What are the albums that you perhaps have a greater appreciation for now?
You know, every time you make an album, it takes a period of time before you really get to appreciate what you’ve created. By the time you get out of the studio and you’ve mixed it and recorded it, you look back on it 10 years later and then you hear a whole new album -- compared to what you thought you created. It’s usually an eye-opener of how good it is, fortunately. Who By Numbers is one of those albums for me. The Who Sell Out, that’s another album that just kind of has its own kind of thing going on in it. It’s a time when we were having fun in the studio. That kind of diminished as it got more and more difficult through the deteriorating years of Keith.

The band had something unique with Keith. What did you appreciate most about his approach to the craft?
He had a….as did Pete, you know, it’s the micro-rhythms in them. When I put the band together, you’ve got to remember, the singer never sees the band. He stands in front of them, but all he does is feel them. You feel the syncopation, you feel the symbiotic relationship, between the way people are playing. It was only when Keith Moon joined us and played for that first time that it all came together. All of the sudden, it was like you’d started up a jet engine. I can’t explain exactly what he was doing. Maybe if I’d ever seen him, I would have said, “Well, he’s no good!” [Laughs] But what I felt was that this was special. The reason that it was special was that it wasn’t like any other band that was out there. That’s what I was most proud of with the Who. We were totally different.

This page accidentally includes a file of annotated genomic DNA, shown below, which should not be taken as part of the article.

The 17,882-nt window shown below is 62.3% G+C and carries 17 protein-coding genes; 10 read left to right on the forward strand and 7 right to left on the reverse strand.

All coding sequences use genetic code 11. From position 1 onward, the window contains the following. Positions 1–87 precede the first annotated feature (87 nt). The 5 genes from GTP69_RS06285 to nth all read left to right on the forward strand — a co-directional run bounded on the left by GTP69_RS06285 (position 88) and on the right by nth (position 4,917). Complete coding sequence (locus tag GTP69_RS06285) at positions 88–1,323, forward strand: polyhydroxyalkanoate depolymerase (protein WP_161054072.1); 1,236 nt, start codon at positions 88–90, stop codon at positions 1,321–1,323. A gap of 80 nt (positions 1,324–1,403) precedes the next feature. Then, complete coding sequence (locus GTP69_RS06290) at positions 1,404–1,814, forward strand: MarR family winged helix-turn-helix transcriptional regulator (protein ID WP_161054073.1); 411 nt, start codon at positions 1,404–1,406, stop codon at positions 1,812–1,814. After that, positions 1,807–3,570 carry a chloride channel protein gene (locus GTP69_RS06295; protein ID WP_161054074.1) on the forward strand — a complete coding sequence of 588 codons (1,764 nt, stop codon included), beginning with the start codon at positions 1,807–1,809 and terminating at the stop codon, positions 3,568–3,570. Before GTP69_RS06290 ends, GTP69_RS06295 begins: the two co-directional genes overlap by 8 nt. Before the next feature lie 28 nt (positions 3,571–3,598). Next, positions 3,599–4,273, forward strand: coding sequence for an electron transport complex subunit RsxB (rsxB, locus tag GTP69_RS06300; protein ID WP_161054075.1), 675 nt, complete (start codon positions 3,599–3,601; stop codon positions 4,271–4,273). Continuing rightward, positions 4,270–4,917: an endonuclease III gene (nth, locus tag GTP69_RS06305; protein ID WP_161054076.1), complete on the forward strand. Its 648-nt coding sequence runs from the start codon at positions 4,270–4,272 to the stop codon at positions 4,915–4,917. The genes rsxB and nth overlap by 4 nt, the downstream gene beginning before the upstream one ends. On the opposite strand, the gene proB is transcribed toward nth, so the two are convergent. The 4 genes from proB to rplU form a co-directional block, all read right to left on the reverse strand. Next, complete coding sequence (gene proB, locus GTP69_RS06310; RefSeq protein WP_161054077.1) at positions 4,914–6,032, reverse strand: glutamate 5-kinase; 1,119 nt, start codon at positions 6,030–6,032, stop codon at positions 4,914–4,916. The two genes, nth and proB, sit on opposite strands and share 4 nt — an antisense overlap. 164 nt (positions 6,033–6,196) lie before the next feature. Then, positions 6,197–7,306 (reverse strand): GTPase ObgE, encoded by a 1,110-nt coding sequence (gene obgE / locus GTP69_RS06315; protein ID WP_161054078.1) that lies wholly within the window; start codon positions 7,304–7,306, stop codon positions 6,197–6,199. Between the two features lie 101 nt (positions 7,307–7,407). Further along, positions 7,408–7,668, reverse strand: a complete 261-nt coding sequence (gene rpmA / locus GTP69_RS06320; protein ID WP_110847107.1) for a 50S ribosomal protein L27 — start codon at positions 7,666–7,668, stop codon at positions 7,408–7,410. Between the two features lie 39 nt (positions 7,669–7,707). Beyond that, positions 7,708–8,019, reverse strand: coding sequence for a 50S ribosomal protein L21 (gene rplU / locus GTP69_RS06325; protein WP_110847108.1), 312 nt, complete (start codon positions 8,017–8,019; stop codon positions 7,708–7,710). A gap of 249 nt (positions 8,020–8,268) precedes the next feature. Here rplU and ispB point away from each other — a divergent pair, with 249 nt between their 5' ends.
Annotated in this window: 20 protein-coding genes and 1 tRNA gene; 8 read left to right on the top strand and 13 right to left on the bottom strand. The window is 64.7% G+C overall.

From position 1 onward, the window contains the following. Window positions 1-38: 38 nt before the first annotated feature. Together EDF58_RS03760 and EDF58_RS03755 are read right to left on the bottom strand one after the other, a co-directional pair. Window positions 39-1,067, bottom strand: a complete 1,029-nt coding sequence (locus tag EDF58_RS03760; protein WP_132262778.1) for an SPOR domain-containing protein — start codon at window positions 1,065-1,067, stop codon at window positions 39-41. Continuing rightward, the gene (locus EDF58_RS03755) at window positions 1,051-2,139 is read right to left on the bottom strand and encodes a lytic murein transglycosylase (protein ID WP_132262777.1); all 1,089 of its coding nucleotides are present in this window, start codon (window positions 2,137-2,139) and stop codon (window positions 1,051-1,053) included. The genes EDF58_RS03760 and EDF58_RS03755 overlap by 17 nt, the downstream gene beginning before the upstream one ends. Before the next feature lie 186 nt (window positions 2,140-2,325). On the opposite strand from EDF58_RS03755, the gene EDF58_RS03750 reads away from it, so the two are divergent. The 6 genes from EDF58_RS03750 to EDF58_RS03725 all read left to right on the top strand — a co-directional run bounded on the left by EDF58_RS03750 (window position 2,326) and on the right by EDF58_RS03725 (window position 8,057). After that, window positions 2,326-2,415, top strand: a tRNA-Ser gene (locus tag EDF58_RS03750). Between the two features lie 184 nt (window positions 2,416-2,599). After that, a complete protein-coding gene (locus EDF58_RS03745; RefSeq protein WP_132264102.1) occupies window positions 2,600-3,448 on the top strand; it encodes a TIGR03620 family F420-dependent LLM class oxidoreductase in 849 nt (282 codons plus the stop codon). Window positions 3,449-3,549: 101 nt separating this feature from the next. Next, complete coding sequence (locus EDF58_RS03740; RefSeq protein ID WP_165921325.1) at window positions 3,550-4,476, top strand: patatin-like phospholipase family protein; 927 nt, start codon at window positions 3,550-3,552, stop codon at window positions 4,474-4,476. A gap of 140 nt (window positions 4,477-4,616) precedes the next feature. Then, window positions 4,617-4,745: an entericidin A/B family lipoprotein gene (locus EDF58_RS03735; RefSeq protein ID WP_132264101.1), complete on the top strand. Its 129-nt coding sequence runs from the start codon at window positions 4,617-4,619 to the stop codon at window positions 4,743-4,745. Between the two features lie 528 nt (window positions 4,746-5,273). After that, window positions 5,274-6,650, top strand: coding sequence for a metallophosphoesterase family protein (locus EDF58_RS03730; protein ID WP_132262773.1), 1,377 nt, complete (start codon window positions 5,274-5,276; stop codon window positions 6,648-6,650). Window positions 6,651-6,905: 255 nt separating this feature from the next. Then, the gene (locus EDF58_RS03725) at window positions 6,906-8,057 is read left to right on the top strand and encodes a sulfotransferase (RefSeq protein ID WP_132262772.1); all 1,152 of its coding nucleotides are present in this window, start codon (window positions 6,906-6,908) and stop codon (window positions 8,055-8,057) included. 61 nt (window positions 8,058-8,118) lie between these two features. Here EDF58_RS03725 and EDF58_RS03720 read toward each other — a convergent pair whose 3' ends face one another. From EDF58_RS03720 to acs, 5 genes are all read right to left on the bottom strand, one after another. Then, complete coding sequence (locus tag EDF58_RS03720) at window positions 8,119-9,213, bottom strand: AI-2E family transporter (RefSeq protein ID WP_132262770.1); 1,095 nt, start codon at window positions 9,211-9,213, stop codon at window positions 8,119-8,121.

The Who were one of the early bands that really defined the idea of the "loud rock band." When did you realize that?
Really, it was 1965, that year when it started to kick off. Then, we got in the studio and [eventually] we toured America with Herman’s Hermits. We were doing [things like] “My Generation.” We were a punk band with a bubble gum band. [Laughs] I mean, it was an extraordinary tour. These 12 year old girls coming to see Herman’s Hermits. “Ooooh, Herman!” Before he comes out, this bunch of yobs from Shepherd’s Bush come out and wreck their equipment and blow the stage up. It must have taken them years to recover! If ever!

I think that's a rite of passage for bands, the moment where they realize they've made a mistake choosing a particular opener.
Once we’d done our bit, we used to leave, so we never knew the reaction. But it obviously seemed to work. At the end of that tour, we got lucky enough to land the Smothers Brothers show that is now legendary where Keith blew up his drum kit and nearly killed Mickey Rooney and Bette Davis, plus all of us in the process. [Laughs] You know, all of the sudden, every youth in America wanted to see the Who.

It's a calling card, for sure.
It certainly was. I don't want to relive that.

What were you thinking in the moment when it happened?
You don’t think anything. It blew me flat on my face. If you notice, I just go completely out of the shot. I was completely blown off my feet. Pete is banging his head, because his hair was alight. People think he’s trying to arrange his hair to look good. No, he was trying to put it out! It was an extraordinary event. And then of course, all of the blue suits came out. Oh God, dear, our Lord, arrest that man!

The Who Perform 'My Generation' on the 'Smothers Brothers Comedy Hour'